If you will recall, I read her debut novel last year and I liked it well enough to know that I'd be curious to read more of her work. I was excited to receive a copy of The Midwife in the mail, courtesy of Tyndale House Publishers. I noted that the book was not due to be released until this month (June) so I put it on the shelf to pull out in due time and was delighted to realize that the time had finally arrived. I plucked the book off the shelf and sat down to read and discovered myself unwilling to get back up again except for severe life interruptions. The Midwife is positively enthralling.
The story opens with an introduction to a young graduate student by the name of Elizabeth Winslow. She has volunteered to be a surrogate mother for one of her professors and his wife. However, complications have arisen with the pregnancy causing the biological parents to wonder if the child should ultimately be granted a chance at life. We flip back and forth between Elizabeth in the early 1990's to the present day where we observe Rhoda Mammau. Rhoda is the head midwife at Hopen Haus which is located in an Old Order Mennonite community. Hopen Haus operates as a place of refuge for single women who discover that they are pregnant. These women can come and live at the house at no charge while they are pregnant and receive prenatal care, boarding, and camaraderie, should they desire it. We meet several young ladies within the pages of The Midwife and the mystery of the book is how each one of their lives intersect.
This is a story of moral questions, "political" issues, relationships, forgiveness, hope and courage. The characters are developed over the course of the book and each chapter adds a layer to each person as well as to the major and minor plot lines. The story weaves back and forth from the 90's to the present day. Although the story is set in an Old Order Mennonite community, the focus of the book is not on the habits and practices of those members. The community merely provides the backdrop for the story which is largely focused on Rhoda, the head midwife. I want to be careful not to provide spoilers but I will tell you that Petersheim shocked me with her plot twist at the end. Brilliantly satisfying, if I do say so myself. (Heh.)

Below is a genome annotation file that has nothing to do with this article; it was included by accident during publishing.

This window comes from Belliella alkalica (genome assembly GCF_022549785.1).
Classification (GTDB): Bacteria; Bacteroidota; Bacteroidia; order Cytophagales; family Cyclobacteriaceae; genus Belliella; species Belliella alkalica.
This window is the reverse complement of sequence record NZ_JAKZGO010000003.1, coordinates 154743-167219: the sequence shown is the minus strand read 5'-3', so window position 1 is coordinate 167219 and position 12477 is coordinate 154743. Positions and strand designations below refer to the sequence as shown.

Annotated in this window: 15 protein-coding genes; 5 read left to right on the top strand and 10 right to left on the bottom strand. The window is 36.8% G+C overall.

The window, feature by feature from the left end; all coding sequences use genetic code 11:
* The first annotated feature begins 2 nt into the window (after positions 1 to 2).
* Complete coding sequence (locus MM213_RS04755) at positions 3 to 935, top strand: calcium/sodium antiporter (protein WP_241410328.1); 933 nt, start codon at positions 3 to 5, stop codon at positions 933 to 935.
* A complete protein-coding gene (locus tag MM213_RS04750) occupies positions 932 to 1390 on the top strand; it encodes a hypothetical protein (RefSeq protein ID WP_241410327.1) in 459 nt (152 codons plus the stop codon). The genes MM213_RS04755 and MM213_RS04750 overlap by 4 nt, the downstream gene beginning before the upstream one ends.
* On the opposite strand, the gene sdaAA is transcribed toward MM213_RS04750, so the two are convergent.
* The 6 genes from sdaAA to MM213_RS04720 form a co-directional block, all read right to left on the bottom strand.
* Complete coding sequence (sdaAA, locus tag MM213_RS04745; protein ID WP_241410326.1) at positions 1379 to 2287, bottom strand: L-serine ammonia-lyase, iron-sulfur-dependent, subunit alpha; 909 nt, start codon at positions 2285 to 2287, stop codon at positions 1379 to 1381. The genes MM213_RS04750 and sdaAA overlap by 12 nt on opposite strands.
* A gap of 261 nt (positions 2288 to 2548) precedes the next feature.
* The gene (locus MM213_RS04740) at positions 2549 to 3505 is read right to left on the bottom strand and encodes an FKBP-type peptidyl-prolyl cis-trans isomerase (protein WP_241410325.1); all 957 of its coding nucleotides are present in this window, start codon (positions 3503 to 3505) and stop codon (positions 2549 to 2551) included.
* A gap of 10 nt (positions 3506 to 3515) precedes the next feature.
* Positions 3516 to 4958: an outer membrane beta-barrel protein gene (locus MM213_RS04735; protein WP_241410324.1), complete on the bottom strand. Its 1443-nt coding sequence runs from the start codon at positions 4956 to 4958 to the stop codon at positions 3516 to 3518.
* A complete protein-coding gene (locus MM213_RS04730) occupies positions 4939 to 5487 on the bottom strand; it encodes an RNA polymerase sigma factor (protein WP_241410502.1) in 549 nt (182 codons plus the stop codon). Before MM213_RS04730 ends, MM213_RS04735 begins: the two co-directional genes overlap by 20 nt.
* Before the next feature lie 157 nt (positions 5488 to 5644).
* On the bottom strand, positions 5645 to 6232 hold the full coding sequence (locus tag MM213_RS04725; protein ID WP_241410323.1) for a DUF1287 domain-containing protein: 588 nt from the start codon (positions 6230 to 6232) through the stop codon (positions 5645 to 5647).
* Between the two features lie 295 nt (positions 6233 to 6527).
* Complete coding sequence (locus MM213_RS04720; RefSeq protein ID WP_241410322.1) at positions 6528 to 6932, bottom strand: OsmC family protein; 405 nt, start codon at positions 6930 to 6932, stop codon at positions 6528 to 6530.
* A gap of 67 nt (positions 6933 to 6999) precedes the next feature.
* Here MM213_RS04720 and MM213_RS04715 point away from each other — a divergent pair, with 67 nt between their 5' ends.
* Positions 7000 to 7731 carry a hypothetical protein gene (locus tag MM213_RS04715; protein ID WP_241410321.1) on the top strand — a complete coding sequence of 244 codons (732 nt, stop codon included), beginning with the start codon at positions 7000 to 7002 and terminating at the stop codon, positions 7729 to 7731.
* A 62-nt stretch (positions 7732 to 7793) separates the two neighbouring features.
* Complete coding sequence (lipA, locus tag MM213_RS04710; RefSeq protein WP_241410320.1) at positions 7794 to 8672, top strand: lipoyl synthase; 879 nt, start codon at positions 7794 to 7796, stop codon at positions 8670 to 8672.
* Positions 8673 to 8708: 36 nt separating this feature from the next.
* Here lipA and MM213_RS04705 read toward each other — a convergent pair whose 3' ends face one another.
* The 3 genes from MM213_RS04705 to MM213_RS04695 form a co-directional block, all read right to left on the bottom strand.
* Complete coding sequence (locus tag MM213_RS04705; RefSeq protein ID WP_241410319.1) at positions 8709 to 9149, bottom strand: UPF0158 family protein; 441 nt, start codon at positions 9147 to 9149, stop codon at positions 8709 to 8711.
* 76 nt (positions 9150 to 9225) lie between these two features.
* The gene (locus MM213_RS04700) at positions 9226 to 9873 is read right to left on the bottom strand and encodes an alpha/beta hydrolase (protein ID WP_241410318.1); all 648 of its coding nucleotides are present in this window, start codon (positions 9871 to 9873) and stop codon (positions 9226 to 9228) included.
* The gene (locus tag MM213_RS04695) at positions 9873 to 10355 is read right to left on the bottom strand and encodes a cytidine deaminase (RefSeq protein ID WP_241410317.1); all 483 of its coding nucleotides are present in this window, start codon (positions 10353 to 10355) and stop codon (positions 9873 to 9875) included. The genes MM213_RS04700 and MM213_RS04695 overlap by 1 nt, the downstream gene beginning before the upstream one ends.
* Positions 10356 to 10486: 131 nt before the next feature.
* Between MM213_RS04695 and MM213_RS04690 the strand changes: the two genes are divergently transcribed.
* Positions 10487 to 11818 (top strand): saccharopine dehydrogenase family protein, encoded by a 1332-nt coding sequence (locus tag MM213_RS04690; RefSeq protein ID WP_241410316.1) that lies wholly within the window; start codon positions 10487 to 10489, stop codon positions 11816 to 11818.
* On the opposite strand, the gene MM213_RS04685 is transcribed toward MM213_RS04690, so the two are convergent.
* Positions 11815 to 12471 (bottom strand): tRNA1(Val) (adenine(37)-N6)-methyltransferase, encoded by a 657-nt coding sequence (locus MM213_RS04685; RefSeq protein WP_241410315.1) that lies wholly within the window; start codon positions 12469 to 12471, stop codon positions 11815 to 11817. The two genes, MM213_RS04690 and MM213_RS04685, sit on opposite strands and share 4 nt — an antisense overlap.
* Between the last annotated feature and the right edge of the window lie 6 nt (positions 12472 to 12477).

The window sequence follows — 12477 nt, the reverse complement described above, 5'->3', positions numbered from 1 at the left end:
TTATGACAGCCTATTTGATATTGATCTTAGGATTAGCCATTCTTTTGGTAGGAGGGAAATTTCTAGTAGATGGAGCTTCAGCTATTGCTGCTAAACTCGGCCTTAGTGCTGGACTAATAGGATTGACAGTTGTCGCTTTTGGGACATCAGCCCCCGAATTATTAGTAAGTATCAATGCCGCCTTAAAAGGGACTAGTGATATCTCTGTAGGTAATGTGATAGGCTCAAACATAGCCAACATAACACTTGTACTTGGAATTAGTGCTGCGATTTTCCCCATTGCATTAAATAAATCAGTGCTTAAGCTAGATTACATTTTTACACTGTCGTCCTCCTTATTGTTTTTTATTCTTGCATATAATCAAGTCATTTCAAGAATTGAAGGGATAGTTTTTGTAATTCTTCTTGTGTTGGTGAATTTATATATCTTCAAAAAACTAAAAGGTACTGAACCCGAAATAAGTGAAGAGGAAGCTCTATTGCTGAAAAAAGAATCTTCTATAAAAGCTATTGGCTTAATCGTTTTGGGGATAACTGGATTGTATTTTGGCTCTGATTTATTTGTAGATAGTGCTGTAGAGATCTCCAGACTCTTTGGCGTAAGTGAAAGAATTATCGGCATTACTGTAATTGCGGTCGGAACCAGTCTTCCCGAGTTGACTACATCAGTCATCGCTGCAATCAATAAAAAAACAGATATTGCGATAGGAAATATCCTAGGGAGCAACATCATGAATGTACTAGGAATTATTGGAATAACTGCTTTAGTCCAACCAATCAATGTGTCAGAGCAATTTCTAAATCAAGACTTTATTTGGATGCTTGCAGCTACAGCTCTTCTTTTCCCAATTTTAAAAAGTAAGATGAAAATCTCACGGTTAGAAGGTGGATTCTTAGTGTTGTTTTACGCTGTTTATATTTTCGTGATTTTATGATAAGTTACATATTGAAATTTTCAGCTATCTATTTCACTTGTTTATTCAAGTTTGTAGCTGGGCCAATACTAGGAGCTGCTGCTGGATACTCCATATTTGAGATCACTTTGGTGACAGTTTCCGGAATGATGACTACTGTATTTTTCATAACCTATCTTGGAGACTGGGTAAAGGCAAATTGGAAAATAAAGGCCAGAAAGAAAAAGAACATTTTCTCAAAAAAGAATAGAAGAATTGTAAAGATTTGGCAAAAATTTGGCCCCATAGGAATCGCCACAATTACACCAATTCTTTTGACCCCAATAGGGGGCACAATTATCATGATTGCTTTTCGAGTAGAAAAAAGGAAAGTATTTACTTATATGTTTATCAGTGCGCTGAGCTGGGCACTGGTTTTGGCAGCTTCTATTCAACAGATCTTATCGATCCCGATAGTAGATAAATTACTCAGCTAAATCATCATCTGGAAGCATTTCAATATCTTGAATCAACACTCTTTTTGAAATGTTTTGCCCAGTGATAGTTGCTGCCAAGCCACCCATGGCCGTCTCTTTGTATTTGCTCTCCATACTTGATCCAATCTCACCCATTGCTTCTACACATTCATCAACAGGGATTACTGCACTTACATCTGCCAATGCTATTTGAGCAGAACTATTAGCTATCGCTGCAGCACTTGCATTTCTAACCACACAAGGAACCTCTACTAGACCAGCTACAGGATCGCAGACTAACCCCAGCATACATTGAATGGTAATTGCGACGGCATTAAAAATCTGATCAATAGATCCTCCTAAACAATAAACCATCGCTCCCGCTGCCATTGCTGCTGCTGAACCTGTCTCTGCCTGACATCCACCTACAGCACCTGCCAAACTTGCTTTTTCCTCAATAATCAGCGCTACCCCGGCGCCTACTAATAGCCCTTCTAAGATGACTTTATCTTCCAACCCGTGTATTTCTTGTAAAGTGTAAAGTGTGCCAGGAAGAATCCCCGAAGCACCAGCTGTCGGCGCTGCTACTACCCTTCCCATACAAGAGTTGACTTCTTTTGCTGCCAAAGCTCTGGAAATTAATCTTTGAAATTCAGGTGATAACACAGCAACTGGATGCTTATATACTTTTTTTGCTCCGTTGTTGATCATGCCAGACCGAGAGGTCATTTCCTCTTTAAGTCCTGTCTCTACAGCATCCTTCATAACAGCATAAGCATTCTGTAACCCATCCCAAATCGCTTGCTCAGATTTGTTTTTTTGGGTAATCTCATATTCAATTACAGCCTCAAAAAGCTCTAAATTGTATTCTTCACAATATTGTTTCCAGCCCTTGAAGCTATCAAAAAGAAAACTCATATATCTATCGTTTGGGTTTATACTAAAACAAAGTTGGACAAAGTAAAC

Petersheim wrote this story when she was pregnant and after she had suffered a miscarriage. Her love for a child in the womb is definitely strongly felt in this story. For me, the story was impacting from the perspective of just having completed an international adoption process (which lasted 2 1/2 years!). The idea of a child loved but given up for adoption definitely caught my attention and I felt for these single mothers who were struggling and alone as they were bringing dearly loved and wanted children into this world. I ached with characters who gave their babies up for adoption. I loved the birth mothers for making that choice because they knew it was the right one for them and for their child. I sympathized with their sense of loss because I think about both of my boys' birth mothers quite often. I think my sons' birth moms are amazingly strong women who have sacrificed their very hearts and consider myself in a partnership, of sorts, with them even though they do not know me. I will always be sharing a part of them and so I found the topic of adoption in this book both sad and heart warming. (Because it really is both.)
The Midwife can be labeled "Christian Fiction" which I normally don't read because I think the genre is typically written very poorly. However, I think Petersheim writes memorable stories well. If she did try to preach a sermon in the book, she didn't do it in words which I remember; she preached a sermon through thoughtful storytelling. I appreciate that very much and have no hesitations in offering this book up for your consideration.
THIS CONTEST IS NOW CLOSED. THE WINNER (as selected by Random.org) IS Bluerose's Heart. Congrats!
Many thanks to Tyndale House Publishers for sending a copy of this book my direction in order to facilitate this review. I received no additional compensation and all opinions are 150% my very own.